While the rest of Asia Pacific is busy trying to regulate cryptocurrencies the best way that they know how, Australia is already on the road to coming up with new use cases even though volatility is still a concern.
CryptoSend, a startup created by two students from the University of Technology in Sydney, has teamed up with global payments and card issuing company VISA. They intend to launch a physical debit card that’ll let users spend their earned cryptocurrency in nearby shops, bars, and more.
Instead of converting cryptocurrency to fiat before every spend, the card will directly enable real-time settlement, enabling a direct purchase experience for the user.
We have customers that range from 18-year-old students to 70-year-old grandmothers… [This] further emphasises the growing appetite for people of all ages to use crypto as an everyday currency.
Australians have not been immune to the hype around cryptocurrencies during the pandemic. According to a report by the investor education app Finder, cited by The Australian, every one in six Australian owns some sort of cryptocurrency as of June.
Cryptocurrencies have been legal in Australia since 2017 and are also subject to taxation. However, as a result of recent developments, the government has floated a new proposal looking for feedback on setting up good market practices of financial instruments, which expose investors to cryptocurrency-backed assets.
Even so, unlike its Asia Pacific peers like China and India, the country’s central bank has no plans to release a central bank digital currency (CBDC) for retail customers.
Partnering with VISA is a game-changer
Payments processing company Novatti, listed on the Australian Securities Exchange, shall issue the card, and New York-licensed custodian BitGo shall take care of the crypto holdings. The supported cryptocurrencies on CryptoSend’s debit card include Bitcoin, Ether, XRP, Bitcoin Cash and Litecoin.
The bigger accomplishment for the startup, however, is VISA’s participation. In addition to the vast number of potential users it brings to the table, the payments company has stringent security protocols and anti-money laundering requirements.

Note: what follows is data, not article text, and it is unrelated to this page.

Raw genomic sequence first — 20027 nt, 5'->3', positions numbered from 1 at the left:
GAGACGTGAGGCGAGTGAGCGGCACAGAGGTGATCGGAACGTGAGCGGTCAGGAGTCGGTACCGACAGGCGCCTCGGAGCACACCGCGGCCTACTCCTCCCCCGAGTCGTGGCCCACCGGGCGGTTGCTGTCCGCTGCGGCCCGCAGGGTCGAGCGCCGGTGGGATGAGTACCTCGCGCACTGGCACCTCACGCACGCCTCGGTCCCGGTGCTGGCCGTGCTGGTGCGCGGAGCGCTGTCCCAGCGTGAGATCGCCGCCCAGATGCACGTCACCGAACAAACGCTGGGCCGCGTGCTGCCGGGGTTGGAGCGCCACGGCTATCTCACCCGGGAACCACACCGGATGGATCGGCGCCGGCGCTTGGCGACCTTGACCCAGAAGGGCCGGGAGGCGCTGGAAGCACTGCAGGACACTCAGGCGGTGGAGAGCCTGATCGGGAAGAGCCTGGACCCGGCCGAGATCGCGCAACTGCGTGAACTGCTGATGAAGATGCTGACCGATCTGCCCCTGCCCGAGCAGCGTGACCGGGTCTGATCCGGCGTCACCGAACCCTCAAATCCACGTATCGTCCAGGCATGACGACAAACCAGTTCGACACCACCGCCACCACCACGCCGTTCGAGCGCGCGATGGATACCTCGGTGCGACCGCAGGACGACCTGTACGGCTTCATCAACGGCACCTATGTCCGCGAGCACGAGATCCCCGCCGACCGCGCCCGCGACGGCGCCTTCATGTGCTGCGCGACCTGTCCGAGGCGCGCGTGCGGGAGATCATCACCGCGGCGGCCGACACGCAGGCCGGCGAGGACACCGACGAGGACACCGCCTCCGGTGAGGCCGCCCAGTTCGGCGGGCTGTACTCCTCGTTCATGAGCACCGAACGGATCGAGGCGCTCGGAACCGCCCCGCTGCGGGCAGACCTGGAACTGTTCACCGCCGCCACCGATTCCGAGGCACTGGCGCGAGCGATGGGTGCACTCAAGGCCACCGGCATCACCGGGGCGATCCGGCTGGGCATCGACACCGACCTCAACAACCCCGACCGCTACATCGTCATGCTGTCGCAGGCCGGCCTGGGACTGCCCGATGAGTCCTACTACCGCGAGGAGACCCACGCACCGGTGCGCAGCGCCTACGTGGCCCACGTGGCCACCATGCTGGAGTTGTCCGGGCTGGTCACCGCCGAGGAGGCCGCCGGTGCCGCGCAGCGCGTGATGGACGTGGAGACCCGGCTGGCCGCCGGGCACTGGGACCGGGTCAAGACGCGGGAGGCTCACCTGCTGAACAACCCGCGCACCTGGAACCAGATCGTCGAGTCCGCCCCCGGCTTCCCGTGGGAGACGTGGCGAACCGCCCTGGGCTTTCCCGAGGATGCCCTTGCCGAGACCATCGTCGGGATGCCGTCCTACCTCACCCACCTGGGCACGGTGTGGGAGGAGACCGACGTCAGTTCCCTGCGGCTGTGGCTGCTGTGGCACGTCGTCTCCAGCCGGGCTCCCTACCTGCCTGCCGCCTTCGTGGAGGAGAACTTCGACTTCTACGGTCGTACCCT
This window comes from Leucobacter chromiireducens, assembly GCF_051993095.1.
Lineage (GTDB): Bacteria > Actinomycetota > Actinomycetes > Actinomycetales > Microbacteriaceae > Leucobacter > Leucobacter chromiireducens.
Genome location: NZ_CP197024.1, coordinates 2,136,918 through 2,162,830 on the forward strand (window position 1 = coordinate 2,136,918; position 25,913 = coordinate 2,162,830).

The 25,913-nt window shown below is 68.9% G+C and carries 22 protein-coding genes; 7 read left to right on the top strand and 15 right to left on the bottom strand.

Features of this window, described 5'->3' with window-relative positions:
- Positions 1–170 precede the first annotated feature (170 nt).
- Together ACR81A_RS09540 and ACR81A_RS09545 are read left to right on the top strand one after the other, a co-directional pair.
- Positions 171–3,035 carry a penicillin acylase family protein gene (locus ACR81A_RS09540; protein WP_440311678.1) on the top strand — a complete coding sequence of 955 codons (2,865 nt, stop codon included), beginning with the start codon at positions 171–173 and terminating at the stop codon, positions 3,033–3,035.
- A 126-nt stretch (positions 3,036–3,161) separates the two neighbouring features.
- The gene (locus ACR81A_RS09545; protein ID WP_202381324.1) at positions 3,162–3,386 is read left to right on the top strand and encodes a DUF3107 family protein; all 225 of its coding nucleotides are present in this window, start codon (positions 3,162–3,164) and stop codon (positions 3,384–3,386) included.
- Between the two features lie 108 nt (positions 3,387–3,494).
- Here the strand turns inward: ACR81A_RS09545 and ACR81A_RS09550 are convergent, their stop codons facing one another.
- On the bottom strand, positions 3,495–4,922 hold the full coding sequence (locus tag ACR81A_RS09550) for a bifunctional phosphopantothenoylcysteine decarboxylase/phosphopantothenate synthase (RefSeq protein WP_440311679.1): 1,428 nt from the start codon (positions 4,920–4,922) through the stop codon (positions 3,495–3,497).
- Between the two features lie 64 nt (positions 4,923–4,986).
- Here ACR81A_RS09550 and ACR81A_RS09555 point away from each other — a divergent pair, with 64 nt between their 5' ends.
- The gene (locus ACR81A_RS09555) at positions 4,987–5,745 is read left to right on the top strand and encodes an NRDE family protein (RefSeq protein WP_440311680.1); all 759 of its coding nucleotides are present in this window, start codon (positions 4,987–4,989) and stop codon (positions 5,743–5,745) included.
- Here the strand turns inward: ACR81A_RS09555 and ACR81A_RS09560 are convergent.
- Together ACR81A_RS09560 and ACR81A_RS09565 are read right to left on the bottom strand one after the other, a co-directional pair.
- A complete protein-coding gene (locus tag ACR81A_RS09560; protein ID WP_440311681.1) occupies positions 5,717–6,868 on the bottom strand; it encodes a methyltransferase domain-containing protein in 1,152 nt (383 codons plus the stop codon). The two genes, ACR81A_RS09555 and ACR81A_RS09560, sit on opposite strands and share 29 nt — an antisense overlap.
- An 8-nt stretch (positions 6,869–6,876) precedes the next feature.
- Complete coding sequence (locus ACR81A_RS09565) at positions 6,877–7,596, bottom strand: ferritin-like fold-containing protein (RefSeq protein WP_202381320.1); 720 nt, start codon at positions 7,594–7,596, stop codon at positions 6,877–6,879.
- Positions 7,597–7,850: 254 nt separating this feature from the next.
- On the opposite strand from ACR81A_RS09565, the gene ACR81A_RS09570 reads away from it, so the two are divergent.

VISA’s approval of CryptoSend indirectly hints that the system can be trusted, unlike the plethora of scams and alleged startups that try to disrupt an already disrupted industry. Although it’s worth noting that VISA has previously issued such cards for crypto exchanges like Binance but they’re not available in Australia.
“The merchants don’t have to change anything. It will be the same as any other VISA transaction to them. But on the backend, the crypto assets are instantly converted into fiat,” Cuy Sheffield, head of cryptocurrency at VISA, told Business Insider in an interaction earlier this month. The company also revealed that over $1 billion had been spent on crypto-linked VISA cards in the first half of 2021.
Why are crypto debit cards a big deal?
Debit cards have revolutionised the payments industry and, despite being decades old, are a critical part of the global banking infrastructure. The card is a crucial method of cash replacement, further enabling digital transactions smoothly. However, they are usually dependent on a fiat currency like the dollar.
CryptoSend aims to change that foundational block by allowing users to access cryptocurrencies using debit cards. Not only is that convenient for enthusiasts, but it’s also a way to have a familiar way to conduct transactions for those who are new to the space.
Coinbase has a similar system in place, where users can link debit cards issued by the company to make retail transactions by linking the card to Apple Pay or Google Pay. But, Coinbase’s 56 million users pale in comparison to Visa’s reach of billions.
Australia has been ahead of the curve when it comes to regulating cryptocurrencies
While other countries are still mulling over how to regulate the crypto market, Australia declared crypto exchanges are legal and covered by Anti-Money Laundering and Counter-Terrorism Financing Act, 2006 nearly half a decade ago. Since 2017, exchanges have had to register with the Australian Transaction Reports and Analysis Centre (AUSTRAC) in order to operate locally.
A cryptocurrency asset is treated like a fixed asset — akin to a house — in the country and hence, capital gain taxes are applicable.
A few weeks ago, Australia’s securities regulator said it would consult stakeholders on proposals to identify appropriate crypto assets and set up good market practices for financial instruments. Considering these assets as a new financial instrument could help the country adopt blockchain as a technology for self-growth.
The authorities are considering opening up their financial sandbox to include cryptocurrencies and other blockchain-based projects. According to an October 2018 report by Deloitte, “The benefits of going through the Financial Conduct Authority (FCA) sandbox vary.” It states that participation in the sandbox breaks the myth of regulation being a barrier to innovation.
“On the contrary, it has shown that regulators can play an active and positive role in encouraging innovation by giving unique business models ‘permission to play’ in a highly competitive financial services sector,” the report explains.
The Australian regulator will issue a feedback report and publish information on good practices following consultation. The idea of a Bitcoin-based card is just picking up, and VISA is certain about the future despite the nascent nature of the industry.
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